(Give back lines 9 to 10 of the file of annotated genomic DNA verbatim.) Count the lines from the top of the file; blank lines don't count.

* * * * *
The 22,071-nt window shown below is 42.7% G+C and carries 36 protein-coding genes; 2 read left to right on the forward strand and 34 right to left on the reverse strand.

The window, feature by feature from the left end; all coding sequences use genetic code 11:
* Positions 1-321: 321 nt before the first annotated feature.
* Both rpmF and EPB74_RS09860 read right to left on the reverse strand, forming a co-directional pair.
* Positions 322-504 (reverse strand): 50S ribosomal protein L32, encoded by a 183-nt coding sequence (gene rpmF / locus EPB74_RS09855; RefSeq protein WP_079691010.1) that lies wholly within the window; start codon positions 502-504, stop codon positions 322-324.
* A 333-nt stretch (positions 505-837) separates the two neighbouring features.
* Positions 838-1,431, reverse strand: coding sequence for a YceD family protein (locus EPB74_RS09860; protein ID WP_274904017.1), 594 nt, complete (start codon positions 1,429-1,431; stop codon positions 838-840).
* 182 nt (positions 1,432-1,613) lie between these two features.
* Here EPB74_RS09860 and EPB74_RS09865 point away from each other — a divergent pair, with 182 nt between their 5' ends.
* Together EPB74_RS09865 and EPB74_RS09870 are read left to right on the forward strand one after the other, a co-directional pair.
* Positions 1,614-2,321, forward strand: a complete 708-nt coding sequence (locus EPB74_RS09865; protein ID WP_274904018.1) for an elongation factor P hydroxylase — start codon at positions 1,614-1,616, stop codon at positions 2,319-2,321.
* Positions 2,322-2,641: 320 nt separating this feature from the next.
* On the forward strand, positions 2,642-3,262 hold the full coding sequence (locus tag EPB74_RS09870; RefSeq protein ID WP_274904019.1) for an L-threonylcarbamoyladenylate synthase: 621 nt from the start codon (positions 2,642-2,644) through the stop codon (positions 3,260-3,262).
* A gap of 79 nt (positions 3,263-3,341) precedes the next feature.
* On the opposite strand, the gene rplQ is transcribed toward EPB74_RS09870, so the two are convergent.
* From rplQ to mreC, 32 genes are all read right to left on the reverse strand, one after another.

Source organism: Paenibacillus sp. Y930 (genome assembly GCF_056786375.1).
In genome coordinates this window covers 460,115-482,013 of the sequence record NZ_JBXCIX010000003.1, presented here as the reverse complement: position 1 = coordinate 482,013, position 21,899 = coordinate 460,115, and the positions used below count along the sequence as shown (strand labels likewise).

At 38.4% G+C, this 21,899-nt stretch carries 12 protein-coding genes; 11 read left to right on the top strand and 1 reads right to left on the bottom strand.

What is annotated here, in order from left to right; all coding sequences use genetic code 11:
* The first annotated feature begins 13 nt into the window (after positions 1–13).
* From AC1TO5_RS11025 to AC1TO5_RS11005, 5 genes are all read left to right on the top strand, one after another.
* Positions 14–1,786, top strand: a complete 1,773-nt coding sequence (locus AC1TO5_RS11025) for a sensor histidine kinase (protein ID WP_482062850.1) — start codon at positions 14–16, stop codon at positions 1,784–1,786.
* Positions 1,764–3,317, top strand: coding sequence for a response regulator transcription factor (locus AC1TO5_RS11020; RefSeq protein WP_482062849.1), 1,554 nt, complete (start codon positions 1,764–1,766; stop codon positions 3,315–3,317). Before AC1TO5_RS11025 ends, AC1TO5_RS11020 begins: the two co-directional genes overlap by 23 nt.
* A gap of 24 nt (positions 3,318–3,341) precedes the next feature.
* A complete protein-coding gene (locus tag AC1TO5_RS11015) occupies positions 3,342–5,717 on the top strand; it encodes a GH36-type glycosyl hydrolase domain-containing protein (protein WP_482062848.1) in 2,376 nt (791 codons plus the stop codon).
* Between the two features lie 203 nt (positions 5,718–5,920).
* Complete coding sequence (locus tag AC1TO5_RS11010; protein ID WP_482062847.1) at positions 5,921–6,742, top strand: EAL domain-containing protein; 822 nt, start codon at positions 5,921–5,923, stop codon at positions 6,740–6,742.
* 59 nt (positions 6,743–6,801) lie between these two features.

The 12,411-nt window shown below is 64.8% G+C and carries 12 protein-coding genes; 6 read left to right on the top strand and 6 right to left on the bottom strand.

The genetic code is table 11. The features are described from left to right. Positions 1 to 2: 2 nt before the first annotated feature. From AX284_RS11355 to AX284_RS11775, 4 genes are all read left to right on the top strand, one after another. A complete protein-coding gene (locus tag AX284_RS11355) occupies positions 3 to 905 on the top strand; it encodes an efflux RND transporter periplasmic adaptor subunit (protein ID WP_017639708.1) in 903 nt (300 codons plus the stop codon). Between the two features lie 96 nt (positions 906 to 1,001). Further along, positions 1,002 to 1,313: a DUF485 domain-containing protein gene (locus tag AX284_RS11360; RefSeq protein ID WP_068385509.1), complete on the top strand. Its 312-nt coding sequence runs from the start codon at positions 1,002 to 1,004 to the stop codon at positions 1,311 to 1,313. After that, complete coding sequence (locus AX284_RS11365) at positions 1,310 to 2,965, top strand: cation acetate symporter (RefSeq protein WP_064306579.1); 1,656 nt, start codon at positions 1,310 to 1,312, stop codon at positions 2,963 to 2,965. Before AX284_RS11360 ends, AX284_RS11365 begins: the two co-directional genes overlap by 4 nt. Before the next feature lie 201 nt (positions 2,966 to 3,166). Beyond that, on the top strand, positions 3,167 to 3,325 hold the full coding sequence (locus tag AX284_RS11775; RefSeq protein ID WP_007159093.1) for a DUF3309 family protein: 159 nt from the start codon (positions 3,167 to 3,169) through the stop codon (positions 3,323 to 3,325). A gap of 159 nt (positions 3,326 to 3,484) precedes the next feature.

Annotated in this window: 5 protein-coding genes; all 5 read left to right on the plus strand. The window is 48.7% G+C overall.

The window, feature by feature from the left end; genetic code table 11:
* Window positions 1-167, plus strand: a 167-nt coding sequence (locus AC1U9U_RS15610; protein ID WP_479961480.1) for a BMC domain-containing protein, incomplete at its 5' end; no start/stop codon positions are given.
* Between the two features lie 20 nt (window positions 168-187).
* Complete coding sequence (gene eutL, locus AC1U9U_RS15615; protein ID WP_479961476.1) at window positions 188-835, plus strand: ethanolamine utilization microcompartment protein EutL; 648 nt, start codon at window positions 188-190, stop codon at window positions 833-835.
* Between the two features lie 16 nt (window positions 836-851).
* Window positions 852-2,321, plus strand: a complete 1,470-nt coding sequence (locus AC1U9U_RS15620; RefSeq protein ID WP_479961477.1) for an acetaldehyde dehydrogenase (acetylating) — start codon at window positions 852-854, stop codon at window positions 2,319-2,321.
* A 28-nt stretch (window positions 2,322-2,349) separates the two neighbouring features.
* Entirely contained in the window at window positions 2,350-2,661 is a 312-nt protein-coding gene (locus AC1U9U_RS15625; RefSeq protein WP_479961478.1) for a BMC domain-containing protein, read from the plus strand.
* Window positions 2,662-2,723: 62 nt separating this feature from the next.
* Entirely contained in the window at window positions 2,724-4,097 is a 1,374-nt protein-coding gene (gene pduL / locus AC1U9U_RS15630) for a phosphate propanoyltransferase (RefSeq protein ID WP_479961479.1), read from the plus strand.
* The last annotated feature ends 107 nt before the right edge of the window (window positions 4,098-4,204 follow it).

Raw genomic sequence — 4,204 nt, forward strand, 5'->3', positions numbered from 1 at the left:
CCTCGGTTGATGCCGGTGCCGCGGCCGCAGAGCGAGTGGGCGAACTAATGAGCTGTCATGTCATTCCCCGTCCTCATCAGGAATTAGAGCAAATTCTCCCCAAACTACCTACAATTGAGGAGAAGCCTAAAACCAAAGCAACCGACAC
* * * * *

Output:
* Here EPB74_RS09860 and EPB74_RS09865 point away from each other — a divergent pair, with 182 nt between their 5' ends.
* Together EPB74_RS09865 and EPB74_RS09870 are read left to right on the forward strand one after the other, a co-directional pair.